Let the responsible legal authority worry about it. I don't know how they could hold you responsible for their failure to act in a timely fashion. Just my opinion and worth absolutely nothing!
    Ken

    So much to learn, so little time.....

  6. #6
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    Mar 2018
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    Piercefield, NY
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    Thank you all for your advice. I will let sleeping dogs lie and not worry about it.

  7. #7
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    Oct 2006
    Location
    Minneapolis, MN
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    5,506
    I had a concrete floating slab constructed last year for the large garage I am building this year. The county assessor already added $4,000 to my property value for just the slab. (I wish the slab had only cost $4,000!) The city must have reported it to the county even though my building permit has only had the footing inspection signed off to date. There is a long way to go before the final inspection is signed off.

  8. #8
    We built our house in 1980. In January, 1981, started on detached garage. First of February, tax man showed up and wanted to know why we didn't list garage, as it had to have been built before Jan1st. Showed him receipts for footing concrete dated Jan2,1981. He left with his tail tucked between his legs. We also own lot and house in font of us. Recently got our new tax value (both houses) which was north of a million. Appealed it because this lot doesn't have a well, and uses a "field road" thru lot in front of us for access. Based upon number of dry wells in neighborhood, there is only an eight percent chance of getting enough water of first try of drilling a well at a cost of about 25K dollars. Reason we use field road is this is a flag lot, and flag stem goes across a bottom that is seasonally wet. It has several 30"+ diameter pines ( over 100' tall) which would have to lifted over lowered power line, with crane sitting in next door neighbor's drive. Dropped value over quarter million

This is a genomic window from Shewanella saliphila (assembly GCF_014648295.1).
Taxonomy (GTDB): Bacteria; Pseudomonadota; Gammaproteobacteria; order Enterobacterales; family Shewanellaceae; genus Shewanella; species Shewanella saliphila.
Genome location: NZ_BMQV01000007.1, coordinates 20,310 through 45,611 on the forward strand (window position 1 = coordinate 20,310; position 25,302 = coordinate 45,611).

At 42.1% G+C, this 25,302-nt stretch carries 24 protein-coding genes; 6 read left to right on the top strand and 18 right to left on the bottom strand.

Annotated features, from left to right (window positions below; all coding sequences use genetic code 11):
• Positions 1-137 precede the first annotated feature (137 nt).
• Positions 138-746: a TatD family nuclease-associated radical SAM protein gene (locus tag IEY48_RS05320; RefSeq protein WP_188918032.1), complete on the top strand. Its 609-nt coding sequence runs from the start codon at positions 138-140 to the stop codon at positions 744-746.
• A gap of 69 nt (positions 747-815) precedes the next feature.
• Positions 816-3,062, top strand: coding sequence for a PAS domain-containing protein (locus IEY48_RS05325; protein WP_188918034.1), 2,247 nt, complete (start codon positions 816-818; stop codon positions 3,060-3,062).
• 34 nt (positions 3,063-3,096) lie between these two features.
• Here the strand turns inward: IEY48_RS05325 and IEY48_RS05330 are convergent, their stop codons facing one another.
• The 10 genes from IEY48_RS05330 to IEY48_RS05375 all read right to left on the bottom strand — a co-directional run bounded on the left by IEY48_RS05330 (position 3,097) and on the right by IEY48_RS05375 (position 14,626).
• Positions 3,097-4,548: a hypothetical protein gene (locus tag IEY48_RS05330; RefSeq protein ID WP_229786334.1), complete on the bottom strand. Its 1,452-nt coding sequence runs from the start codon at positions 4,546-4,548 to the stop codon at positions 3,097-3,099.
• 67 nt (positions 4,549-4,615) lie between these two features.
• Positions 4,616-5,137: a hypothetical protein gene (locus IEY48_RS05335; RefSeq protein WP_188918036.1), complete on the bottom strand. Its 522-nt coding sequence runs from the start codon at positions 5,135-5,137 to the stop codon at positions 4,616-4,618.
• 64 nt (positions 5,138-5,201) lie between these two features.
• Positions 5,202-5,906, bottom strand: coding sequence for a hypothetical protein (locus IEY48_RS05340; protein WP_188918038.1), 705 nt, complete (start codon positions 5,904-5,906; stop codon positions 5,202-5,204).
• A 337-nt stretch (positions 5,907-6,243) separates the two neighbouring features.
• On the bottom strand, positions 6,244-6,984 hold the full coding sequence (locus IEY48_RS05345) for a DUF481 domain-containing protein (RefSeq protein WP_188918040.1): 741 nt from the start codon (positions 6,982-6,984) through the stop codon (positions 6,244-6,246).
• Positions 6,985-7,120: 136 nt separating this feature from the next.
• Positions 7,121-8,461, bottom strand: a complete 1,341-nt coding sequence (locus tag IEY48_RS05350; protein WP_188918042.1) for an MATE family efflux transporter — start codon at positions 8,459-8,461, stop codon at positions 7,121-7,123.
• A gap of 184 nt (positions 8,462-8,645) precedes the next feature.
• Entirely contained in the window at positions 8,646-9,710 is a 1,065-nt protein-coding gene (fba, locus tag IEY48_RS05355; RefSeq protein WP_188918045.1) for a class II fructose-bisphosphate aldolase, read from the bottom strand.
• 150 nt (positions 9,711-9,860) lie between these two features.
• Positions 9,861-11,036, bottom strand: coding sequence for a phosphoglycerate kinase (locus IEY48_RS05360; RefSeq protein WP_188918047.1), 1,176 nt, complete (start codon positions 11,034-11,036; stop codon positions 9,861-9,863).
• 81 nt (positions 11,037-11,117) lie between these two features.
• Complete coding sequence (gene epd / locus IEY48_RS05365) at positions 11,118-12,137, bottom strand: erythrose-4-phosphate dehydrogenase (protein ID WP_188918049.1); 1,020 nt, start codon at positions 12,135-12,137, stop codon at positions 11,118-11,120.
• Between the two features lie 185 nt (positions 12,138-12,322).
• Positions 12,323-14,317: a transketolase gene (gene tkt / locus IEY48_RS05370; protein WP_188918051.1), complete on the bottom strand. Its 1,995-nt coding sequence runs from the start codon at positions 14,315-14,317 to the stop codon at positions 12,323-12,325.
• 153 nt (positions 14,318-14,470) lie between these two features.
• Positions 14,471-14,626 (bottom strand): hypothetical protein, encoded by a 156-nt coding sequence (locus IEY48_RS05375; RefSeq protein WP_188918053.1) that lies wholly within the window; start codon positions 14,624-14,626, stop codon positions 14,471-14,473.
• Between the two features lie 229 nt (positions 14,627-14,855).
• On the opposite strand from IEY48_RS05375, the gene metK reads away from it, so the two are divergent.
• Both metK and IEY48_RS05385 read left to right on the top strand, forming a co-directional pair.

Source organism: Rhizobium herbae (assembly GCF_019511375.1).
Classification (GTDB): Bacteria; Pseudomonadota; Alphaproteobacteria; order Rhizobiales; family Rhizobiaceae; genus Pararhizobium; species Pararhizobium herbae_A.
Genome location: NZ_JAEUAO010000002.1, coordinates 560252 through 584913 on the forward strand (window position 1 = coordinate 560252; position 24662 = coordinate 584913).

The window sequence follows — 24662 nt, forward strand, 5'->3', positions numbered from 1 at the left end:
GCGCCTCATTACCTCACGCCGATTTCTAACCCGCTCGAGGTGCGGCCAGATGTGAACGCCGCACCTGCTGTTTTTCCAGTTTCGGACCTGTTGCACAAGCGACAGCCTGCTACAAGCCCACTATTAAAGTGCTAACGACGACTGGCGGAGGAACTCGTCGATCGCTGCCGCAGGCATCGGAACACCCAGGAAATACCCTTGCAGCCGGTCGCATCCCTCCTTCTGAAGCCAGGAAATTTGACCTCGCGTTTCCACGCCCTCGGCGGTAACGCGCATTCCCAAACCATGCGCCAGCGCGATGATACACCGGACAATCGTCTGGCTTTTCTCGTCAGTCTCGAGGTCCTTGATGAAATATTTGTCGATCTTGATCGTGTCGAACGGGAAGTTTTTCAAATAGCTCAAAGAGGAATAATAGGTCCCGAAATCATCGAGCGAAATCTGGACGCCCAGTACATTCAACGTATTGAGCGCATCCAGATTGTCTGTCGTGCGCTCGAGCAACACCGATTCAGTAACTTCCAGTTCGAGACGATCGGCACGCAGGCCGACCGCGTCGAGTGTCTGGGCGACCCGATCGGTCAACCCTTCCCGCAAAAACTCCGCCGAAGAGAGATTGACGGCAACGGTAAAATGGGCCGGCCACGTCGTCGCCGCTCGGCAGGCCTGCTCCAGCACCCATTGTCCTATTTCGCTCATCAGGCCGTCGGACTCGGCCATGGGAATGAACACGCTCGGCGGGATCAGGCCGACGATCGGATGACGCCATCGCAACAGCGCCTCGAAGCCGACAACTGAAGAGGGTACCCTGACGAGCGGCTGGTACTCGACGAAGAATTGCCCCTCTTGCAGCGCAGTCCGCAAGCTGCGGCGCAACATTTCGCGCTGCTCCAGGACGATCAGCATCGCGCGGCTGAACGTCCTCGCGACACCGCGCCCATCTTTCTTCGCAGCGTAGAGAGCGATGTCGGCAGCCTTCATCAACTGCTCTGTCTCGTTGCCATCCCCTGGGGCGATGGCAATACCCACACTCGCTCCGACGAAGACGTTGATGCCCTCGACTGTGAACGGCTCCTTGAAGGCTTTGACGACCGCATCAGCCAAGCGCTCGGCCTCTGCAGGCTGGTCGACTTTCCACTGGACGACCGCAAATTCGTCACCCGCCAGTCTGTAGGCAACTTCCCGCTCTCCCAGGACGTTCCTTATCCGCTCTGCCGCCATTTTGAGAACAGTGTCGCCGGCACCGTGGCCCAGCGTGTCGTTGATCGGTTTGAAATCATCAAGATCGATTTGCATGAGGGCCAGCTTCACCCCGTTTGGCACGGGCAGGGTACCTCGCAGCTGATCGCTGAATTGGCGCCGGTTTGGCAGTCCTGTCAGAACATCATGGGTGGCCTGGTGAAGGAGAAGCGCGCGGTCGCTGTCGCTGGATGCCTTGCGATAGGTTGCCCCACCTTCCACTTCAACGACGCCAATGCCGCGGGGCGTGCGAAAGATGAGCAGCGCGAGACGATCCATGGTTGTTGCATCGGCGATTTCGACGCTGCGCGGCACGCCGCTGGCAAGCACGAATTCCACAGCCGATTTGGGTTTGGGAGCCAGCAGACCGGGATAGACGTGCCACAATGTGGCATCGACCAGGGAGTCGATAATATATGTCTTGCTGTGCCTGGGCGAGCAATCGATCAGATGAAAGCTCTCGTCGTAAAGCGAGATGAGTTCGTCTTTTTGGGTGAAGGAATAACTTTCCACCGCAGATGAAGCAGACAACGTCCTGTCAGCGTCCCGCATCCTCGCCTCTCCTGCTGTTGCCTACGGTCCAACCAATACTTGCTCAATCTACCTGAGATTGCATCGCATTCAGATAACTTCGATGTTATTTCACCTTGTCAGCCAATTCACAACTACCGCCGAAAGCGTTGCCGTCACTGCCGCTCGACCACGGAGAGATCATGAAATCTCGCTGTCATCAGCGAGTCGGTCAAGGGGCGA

9. #9
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    Our assessors office in Columbia Missouri really hustles to keep assessments current and revenue growing. An assessor often shows up within a week of pulling a permit. At my wife's family property in New Hampshire everyone always had to self declare and did so honestly. One of the many unfortunate backlashes of the "Free town Project" is that Grafton NH has had to start enforcing taxation and inspecting everyone's property, rather has had to hire an inspection and enforcement contractor. We have an appointment for our NH inspection this summer.